Rudy Giuliani might be engaging in “unofficial” diplomacy as President Donald Trump’s personal attorney, but he is not bound by federal ethics and financial disclosure laws because is not an official federal government employee, The Washington Post repoed Thursday.
“My other clients are paying me for the work I do for them,” Giuliani, 75, the former two-term New York City mayor, told the newspaper earlier this month. “Nobody is paying me for a single thing I’m doing for Donald J. Trump.”
Giuliani resigned from his New York law firm, Greenberg Traurig, last year.
However, officials of the executive branch — full-time, temporary, pa-time, or unpaid — must file regular financial disclosure repos, the Post repoed.
For senior officials engaging with foreign leaders or who are involved with top-level foreign policy decisions, the repos are available to the public via the U.S. Office of Government Ethics.
But in Giuliani’s case, no such information is available, the Post disclosed in a “Perspective” piece.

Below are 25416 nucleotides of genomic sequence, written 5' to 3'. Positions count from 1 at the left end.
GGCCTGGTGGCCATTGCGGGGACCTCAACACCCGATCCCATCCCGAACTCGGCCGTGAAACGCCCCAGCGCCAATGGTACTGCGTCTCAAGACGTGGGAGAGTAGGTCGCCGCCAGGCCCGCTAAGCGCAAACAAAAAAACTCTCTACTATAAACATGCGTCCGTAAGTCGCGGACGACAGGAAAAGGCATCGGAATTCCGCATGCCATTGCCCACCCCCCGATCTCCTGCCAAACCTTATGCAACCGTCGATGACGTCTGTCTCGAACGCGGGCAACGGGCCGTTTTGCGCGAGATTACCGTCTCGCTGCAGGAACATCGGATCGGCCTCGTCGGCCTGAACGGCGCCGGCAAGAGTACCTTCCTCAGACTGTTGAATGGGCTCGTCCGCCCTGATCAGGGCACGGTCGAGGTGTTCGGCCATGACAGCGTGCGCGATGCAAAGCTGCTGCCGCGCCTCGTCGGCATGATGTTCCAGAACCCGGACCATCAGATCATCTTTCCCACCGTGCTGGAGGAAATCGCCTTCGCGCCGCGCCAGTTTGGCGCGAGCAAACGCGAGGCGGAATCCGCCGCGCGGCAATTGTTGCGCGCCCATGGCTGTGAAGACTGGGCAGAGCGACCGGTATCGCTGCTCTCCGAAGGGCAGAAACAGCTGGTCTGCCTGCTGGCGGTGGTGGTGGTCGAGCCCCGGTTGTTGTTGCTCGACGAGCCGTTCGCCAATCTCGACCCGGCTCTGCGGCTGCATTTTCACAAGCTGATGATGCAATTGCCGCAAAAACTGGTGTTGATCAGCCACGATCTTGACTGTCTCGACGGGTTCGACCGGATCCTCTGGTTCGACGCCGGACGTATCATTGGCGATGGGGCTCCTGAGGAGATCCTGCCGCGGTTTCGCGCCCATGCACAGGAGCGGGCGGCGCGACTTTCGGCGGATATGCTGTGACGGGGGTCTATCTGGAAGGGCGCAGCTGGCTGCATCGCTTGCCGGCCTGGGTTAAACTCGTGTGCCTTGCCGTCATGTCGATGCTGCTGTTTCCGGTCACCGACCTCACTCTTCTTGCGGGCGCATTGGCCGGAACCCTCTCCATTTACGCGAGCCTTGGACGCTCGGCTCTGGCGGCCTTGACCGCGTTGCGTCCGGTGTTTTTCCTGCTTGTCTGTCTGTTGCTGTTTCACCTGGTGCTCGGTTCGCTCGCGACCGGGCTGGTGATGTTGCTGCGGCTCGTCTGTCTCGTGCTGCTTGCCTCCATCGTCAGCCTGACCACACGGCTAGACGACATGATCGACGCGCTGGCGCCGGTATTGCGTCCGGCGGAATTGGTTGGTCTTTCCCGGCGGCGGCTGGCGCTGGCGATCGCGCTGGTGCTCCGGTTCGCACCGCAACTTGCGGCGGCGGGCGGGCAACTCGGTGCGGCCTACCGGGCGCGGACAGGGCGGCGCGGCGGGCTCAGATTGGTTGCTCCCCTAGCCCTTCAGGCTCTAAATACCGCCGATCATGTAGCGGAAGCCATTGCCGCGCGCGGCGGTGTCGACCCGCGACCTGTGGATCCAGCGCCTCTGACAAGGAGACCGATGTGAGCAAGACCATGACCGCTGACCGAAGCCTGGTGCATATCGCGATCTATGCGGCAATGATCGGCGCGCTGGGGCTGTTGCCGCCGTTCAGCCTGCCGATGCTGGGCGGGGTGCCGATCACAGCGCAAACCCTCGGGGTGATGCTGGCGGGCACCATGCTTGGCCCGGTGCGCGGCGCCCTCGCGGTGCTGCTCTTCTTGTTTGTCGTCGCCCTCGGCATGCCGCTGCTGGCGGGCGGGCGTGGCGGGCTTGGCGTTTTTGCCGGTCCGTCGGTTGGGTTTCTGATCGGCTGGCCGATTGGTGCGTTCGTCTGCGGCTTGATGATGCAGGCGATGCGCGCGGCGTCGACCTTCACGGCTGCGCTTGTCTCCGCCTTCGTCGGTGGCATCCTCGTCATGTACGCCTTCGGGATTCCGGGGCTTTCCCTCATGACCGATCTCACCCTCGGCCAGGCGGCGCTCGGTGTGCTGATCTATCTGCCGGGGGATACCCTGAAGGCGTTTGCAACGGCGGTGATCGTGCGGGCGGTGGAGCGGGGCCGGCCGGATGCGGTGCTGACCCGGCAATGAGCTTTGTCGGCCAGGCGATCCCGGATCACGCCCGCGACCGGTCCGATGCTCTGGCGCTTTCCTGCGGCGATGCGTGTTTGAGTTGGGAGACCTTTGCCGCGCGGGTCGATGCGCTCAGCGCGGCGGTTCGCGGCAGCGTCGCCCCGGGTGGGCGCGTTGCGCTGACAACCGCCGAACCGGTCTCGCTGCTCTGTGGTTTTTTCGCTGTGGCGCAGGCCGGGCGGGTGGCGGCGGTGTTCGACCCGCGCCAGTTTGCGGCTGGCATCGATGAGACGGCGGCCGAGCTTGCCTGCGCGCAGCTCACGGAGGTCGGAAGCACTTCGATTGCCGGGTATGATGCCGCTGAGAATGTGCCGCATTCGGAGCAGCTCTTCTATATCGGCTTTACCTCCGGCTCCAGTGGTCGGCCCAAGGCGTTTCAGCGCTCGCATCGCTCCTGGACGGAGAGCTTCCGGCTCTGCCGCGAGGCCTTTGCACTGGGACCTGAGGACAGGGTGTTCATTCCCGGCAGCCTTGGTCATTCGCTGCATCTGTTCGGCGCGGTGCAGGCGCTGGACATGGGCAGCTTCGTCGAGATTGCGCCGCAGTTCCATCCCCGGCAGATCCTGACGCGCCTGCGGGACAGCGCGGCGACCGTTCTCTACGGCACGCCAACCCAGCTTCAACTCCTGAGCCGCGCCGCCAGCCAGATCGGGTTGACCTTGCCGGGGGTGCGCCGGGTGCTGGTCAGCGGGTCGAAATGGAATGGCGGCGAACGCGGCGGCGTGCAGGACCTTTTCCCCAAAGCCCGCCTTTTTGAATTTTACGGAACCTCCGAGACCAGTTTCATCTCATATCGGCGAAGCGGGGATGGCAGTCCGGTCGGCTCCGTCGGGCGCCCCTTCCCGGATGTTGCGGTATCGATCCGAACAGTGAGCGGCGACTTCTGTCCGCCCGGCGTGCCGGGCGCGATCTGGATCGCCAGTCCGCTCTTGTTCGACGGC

Fuher, the criminal conflict of interest law bars federal employees — temporary and pa-timers included — from leveraging the government’s power for personal financial gain or on behalf of private clients.
Giuliani told the Post that he is not bound by the statute because he says he represents the president, not the federal government.
Still, “the Standards of Conduct, the ethics pledge and the impaiality regulation work together to ensure government business is being done with the best interests of the public in mind,” the Post concluded.
“All these rules exist for the same reason: to ensure public service remains a public trust.
“Giuliani, the person whom foreign operatives flock to for advice or for access to the president, claims to be bound by none of them while negotiating with foreign countries on behalf of the president of the United States.”